Pole barn is a very generic term for most farm buildings built using a framing called post-frame construction. Typically, these buildings are large, open, have high ceilings and no basements. For many agricultural buildings in Missouri, post frame construction is almost always a better choice when compared to traditional stick frame construction. Below, we will cover 5 reasons post-frame construction in Missouri is chosen for agricultural building needs.
What is a pole barn?
First, let’s talk about what exactly constitutes a post frame building, or pole barn. A pole barn is any building where specialized wooden posts are set in the ground to form the structural frame of a building. They transfer the force of loads (wind, snow, etc.) directly into the building’s foundation, which is what the posts are set on. The wooden posts are connected horizontally using wooden girts on the walls; the roof is often made from wooden trusses and horizontal purlins which tie the trusses together. Often, steel panels are used as wall siding and roofing, to hold the building together and protect the interior from outside elements.
If we are truthful, there are no poles used in a pole barn. The square posts or columns that are used today are the reason for the actual construction term, post-frame construction (a pole is a round pole and modern posts, are square). In fact, the method of using columns dates back as far as Ancient Greek architecture, as you can see in the remains of the Parthenon.
Comparing post frame and stick frame construction.
Post Frame Construction, as mentioned above, uses wooden square posts, or columns, to provide the main frame of a building. The posts are buried in the ground up to 6 feet deep and set on top of a pier footing, which provides the support for the building.
Stick Frame Construction is traditionally used to build homes. The frame is constructed, most commonly, over a basement or crawl space. The framework requires a continuous concrete foundation for support. This often leads to higher building costs to create a foundation for the building.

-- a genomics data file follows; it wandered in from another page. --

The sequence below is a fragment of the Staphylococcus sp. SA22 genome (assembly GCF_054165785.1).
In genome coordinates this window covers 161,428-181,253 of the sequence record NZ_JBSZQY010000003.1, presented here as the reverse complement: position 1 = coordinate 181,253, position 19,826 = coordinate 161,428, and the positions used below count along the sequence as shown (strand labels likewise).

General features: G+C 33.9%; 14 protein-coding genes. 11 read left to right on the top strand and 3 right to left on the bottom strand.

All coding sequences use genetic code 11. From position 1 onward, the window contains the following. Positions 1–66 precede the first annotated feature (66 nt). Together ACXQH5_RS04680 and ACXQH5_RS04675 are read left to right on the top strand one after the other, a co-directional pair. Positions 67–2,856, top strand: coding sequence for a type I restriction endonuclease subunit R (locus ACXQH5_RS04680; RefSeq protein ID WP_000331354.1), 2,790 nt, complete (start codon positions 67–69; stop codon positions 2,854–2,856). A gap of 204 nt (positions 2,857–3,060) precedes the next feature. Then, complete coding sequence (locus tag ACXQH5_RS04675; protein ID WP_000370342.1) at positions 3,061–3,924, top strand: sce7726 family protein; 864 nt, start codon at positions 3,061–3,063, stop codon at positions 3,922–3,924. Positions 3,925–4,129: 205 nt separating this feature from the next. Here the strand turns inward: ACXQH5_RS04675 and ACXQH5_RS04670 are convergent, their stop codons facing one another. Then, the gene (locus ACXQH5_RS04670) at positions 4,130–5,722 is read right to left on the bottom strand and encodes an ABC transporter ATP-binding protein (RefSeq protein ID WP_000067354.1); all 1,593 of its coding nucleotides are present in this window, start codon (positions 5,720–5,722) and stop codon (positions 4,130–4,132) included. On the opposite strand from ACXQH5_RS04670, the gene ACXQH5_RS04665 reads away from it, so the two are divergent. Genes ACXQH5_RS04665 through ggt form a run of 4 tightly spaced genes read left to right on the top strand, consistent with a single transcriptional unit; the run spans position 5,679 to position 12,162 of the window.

What are the significant advantages of a custom post-frame building?
- Post Frame Construction is quicker and safer.
There are fewer necessary components in a pole barn or post frame building. This means construction takes less time than in a stick frame structure. Additionally, fewer materials suggest that there is less chance of damage or injury during installation as well.
- The foundation cost is minimal.
While construction methods vary around the country, most custom post frame builders in Missouri will typically install posts directly into the ground on top of a pier footing, so there is no continuous concrete footing and foundation. Also, a basement is not necessary for post-frame construction. Foundations and basements can add 15-25% to a construction project for an accessory structure due to concrete and excavate needs. While concrete slabs are often added to post frame buildings for flooring purposes, they are just a small fraction of the cost of a full foundation or basement.
- Structures are stronger because forces are transferred directly into the ground.
By setting the posts directly into the ground, the wind and snow loads have a direct load path to transfer the loads into the ground. This direct transfer of load is called a “fixed connection” (like a weld). Comparatively, stick frame structures have “pinned connections” (like a nail) where the transfer of loads is weakened by the “pin” such as an anchor bolt or a foundation strap tie. This means that post frame buildings have higher strength and resistance to damaging wind and snow load forces than buildings that are erected with the stick frame method.
- They do not require interior load-bearing walls.
Even though stick frame structures tend to be quite a bit smaller than large post frame agricultural buildings in Missouri as well as many other areas of the United States, they typically require interior walls that will help bear loads for the trusses. Without the necessity of interior walls, post frame structures have maximum potential for large, open spaces, which are often necessary for farm or other agricultural buildings. Lack of interior walls also reduces framing costs while building the structure.
- It is easy to add large doors or windows to a post frame structure.
In a post frame structure, posts can often be spaced as far as 12 feet apart (we do not recommend spacing posts greater than 8 feet apart, however). This is significantly more than the spacing in a stick frame structure. The wide spacing allows for large doors and windows. Many custom horse barn builders prefer post frame construction due to the ease of installing large doors necessary for horses and equipment.
These are only five of the many reasons post frame structures are often a better choice for agricultural buildings, hobby shops, and even metal garage buildings in Missouri. If you are interested in hearing more reasons a post frame structure may be perfect for your needs, call Central Structures at 417-988-8836.